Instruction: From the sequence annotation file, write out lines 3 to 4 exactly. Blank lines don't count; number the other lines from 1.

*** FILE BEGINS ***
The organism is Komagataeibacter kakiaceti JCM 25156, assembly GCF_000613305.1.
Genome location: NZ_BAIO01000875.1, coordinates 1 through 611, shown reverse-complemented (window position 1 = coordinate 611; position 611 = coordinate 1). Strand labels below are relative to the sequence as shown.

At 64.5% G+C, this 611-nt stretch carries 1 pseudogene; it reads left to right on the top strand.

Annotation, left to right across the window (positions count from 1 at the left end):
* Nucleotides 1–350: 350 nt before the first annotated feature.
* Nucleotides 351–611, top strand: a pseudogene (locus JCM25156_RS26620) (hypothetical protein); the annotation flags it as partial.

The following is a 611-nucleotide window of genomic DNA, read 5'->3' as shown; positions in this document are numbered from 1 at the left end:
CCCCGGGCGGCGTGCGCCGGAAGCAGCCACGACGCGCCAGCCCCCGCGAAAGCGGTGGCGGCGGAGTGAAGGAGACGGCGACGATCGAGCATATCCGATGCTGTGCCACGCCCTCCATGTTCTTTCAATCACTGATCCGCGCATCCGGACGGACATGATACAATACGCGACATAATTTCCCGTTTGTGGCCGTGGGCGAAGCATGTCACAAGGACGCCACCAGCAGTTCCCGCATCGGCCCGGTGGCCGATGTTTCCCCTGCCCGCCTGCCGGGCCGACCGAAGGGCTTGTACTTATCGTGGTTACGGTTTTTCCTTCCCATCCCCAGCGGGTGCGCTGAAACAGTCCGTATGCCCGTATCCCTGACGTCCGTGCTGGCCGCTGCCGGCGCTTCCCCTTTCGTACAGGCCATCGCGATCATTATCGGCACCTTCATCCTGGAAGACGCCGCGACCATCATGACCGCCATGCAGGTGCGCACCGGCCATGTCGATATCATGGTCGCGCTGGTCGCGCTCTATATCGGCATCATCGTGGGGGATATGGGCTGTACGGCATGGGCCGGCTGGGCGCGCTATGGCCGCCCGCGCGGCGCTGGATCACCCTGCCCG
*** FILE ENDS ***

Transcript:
At 64.5% G+C, this 611-nt stretch carries 1 pseudogene; it reads left to right on the top strand.

Annotation, left to right across the window (positions count from 1 at the left end):